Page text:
Filmed in the picturesque Plantagenet region of WA, director Jeremy Sims’ latest motion picture is a compelling story of isolation and belonging. With a diverse filmography including Last Cab to Darwin and Beneath Hill 60, Sims’ newest project RAMS is truly a return to his local roots.
Created in Mount Barker, RAMS was produced by a team mostly based in the region and stars Sam Neill and Michael Caton as feuding sibling sheep farmers. The film is centred around an intriguing dichotomy of personalities which Sims believes is reflected in reality:
‘Sam Neill is sophisticated and urbane whereas Michael is a quintessential Queenslander.’
RAMS showcases the many different sides of Mount Barker, from beautiful landscapes to the local pub. While not necessarily intentional Sims describes his filmmaking as being about community and longing.
‘You cannot get through life on your own, there is such a thing as society.’
With production cinematography by Steve Arnold and music by Antony Partos the film captures the Australian identity in a unique and captivating way. With a setting in remote WA, according to Sims the expensive production was outweighed by the ‘team’s sense of adventure and the authenticity of the area’.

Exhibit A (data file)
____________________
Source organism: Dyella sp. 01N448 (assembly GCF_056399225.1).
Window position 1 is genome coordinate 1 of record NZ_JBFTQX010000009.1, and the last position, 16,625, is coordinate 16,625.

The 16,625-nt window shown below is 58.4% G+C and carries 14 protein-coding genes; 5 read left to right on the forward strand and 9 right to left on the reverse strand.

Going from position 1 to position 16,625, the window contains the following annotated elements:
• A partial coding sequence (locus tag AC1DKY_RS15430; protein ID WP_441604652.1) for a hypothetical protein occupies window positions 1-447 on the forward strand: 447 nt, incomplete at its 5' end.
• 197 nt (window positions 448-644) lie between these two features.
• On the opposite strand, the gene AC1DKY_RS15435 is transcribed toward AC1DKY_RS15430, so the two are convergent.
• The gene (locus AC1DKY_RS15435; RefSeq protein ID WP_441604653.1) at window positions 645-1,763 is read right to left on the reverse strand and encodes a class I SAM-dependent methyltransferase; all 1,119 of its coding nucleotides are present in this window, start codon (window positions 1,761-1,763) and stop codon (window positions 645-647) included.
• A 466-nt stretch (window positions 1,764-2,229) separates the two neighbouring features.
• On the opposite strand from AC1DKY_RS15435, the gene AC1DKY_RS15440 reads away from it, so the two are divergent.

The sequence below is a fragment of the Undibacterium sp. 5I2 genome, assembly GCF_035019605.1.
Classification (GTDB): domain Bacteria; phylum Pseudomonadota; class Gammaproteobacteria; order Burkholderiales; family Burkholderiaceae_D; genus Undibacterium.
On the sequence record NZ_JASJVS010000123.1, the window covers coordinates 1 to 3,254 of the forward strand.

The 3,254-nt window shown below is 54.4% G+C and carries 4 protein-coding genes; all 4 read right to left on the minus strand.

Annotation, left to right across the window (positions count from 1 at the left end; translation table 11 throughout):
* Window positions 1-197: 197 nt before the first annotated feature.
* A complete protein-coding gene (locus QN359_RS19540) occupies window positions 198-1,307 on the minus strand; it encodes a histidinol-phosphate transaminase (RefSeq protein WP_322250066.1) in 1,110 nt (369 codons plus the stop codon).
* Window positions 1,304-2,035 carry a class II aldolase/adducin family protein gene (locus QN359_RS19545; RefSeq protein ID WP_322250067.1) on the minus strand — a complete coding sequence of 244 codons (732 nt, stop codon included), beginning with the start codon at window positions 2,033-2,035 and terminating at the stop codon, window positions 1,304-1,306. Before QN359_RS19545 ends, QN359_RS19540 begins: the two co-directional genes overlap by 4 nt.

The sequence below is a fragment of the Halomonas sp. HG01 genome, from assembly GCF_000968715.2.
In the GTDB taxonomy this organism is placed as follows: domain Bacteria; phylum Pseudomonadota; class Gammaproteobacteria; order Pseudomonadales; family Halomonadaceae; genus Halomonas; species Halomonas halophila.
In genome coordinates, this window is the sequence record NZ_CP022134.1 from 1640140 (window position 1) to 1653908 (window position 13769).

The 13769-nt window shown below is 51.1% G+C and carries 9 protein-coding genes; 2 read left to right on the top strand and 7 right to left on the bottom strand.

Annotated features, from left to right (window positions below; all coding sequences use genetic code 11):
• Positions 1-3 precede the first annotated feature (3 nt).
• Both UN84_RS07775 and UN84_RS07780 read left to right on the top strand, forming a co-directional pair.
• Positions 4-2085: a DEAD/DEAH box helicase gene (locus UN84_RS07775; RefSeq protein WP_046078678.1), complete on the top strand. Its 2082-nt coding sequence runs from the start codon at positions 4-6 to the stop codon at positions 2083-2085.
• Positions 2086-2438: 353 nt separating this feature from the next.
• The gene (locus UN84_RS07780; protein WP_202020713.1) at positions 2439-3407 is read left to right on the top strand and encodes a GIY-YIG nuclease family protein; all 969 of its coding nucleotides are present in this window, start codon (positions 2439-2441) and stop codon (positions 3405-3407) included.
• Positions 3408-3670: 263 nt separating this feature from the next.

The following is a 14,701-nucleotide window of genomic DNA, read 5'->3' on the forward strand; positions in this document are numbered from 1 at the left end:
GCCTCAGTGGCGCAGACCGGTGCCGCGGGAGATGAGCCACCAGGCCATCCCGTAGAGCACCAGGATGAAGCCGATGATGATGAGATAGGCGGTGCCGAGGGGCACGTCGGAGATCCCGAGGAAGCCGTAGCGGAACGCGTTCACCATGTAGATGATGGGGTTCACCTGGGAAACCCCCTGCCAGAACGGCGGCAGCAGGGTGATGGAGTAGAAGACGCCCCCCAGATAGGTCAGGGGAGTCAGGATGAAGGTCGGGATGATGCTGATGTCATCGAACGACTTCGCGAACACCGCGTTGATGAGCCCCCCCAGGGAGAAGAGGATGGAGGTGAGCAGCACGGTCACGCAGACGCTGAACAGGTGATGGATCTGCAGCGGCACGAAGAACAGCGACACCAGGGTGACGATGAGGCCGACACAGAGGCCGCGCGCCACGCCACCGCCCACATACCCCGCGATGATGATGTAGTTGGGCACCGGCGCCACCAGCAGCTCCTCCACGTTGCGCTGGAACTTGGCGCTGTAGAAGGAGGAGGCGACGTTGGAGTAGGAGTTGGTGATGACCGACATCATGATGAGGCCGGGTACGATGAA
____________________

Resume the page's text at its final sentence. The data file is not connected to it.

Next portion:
Having run a theatre company for 20 years many of Sims’ projects start off as plays. RAMS however, is based off an Icelandic film of the same name. With a common thread difficult to find between his films, Sims believes that general consensus is that his projects are about protagonists ‘trying to get somewhere else yet not having the tools to knowingly get there’.
Overall RAMS is a moving story of an Aussie community that has been produced by one as well. Mount Barker shines and is the perfect backdrop for Sam Neill and Michael Caton to create this uplifting picture of family.